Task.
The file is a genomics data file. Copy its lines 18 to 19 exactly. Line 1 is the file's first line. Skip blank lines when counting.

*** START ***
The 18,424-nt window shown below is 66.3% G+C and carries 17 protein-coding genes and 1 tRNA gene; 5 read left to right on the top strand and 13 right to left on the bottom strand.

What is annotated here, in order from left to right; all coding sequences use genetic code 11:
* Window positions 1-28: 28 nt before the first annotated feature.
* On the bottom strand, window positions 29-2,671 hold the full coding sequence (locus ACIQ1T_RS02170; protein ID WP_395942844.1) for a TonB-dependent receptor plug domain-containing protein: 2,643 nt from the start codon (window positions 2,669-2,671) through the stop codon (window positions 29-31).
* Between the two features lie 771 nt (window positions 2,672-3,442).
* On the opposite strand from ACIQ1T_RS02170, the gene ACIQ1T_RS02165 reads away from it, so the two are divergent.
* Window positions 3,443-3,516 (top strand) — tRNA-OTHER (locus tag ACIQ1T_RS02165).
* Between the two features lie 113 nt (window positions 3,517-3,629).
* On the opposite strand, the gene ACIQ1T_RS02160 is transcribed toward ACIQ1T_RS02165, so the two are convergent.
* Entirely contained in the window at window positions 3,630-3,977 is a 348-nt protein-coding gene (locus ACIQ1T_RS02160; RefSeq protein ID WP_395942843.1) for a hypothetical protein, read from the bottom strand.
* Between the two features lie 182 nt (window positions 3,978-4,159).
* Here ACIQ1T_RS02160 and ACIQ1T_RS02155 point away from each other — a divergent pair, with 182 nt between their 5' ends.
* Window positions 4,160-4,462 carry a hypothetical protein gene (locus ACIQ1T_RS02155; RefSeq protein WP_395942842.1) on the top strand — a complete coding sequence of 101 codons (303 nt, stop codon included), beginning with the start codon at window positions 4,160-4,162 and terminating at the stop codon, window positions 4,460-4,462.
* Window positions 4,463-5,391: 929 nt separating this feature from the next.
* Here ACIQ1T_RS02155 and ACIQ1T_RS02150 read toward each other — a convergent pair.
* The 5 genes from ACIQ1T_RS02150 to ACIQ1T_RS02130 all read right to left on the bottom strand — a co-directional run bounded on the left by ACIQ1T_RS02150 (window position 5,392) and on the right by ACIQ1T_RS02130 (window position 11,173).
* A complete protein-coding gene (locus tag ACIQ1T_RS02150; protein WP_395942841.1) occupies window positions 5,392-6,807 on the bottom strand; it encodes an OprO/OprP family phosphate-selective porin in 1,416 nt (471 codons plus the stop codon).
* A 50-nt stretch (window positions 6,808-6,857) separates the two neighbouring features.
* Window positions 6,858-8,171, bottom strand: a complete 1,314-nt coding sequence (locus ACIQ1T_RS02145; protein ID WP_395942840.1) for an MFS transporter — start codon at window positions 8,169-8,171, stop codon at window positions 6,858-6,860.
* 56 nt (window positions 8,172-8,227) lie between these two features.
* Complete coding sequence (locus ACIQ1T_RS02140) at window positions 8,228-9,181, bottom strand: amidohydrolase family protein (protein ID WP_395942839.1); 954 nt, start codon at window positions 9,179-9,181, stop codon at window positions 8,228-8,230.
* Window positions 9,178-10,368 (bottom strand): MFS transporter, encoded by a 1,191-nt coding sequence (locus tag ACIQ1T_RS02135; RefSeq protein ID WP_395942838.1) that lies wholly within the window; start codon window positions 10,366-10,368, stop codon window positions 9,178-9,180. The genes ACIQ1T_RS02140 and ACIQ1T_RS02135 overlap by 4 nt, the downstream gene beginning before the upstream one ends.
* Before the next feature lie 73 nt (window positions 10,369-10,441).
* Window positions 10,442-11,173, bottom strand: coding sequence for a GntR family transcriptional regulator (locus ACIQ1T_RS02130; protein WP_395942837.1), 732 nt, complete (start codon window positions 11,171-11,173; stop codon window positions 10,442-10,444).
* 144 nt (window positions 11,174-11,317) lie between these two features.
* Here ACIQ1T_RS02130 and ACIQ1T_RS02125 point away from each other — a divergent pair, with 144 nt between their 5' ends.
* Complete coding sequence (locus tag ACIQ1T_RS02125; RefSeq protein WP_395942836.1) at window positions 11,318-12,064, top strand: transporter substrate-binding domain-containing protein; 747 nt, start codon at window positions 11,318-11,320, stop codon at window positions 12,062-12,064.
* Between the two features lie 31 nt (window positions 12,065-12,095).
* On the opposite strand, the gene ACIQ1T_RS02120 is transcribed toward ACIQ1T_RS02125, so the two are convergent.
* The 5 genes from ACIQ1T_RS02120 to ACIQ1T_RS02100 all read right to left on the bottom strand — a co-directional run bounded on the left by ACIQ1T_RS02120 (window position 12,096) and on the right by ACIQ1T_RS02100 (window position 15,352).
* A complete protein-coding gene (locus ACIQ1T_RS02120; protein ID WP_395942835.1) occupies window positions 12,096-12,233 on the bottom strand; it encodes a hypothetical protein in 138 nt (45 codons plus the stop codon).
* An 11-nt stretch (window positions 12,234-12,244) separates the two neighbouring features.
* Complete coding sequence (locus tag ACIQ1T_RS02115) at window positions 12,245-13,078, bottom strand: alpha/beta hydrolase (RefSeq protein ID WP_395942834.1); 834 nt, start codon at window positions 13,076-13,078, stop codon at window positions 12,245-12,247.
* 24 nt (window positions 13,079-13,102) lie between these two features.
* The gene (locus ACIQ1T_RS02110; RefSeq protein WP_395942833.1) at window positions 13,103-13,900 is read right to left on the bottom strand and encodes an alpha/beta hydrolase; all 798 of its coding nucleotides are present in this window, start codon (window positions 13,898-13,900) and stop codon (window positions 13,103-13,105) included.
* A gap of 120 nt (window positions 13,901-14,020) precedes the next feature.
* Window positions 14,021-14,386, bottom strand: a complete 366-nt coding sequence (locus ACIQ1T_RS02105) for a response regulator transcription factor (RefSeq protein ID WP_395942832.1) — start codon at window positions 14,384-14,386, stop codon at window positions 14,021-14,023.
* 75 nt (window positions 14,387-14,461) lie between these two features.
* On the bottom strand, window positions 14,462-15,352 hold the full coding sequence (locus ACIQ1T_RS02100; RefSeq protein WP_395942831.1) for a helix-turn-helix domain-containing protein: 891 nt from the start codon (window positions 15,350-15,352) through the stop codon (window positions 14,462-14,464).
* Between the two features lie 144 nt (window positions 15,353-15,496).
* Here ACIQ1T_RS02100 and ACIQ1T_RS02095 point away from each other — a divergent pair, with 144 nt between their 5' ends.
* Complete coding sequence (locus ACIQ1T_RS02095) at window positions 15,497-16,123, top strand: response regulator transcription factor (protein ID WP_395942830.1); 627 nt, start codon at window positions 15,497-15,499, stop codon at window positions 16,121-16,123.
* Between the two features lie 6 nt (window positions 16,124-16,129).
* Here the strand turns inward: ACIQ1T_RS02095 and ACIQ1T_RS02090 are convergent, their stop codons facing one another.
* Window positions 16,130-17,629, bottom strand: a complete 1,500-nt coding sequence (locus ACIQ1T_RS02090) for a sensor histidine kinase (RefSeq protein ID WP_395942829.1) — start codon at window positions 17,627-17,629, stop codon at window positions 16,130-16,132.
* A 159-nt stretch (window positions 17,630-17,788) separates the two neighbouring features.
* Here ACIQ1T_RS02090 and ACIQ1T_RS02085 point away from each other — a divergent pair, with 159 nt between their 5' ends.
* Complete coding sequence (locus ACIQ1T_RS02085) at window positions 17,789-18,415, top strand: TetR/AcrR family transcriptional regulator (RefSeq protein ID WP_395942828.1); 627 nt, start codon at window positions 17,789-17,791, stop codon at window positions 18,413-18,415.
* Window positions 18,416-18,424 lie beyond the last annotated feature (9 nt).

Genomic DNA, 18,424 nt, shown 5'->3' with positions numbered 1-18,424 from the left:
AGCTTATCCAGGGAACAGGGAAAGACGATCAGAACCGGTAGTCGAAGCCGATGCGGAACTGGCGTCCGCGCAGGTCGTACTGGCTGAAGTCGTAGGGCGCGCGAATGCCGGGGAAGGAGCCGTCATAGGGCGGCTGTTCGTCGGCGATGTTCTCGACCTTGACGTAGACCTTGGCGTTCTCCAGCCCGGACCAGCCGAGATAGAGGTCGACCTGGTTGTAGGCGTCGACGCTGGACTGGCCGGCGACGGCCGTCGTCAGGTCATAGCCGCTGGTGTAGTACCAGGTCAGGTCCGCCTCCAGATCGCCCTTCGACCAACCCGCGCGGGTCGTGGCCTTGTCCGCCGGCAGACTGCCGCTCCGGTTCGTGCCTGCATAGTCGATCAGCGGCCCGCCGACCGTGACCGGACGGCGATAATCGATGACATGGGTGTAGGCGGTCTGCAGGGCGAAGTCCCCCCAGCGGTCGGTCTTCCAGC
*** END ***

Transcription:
* A 50-nt stretch (window positions 6,808-6,857) separates the two neighbouring features.
* Window positions 6,858-8,171, bottom strand: a complete 1,314-nt coding sequence (locus ACIQ1T_RS02145; protein ID WP_395942840.1) for an MFS transporter — start codon at window positions 8,169-8,171, stop codon at window positions 6,858-6,860.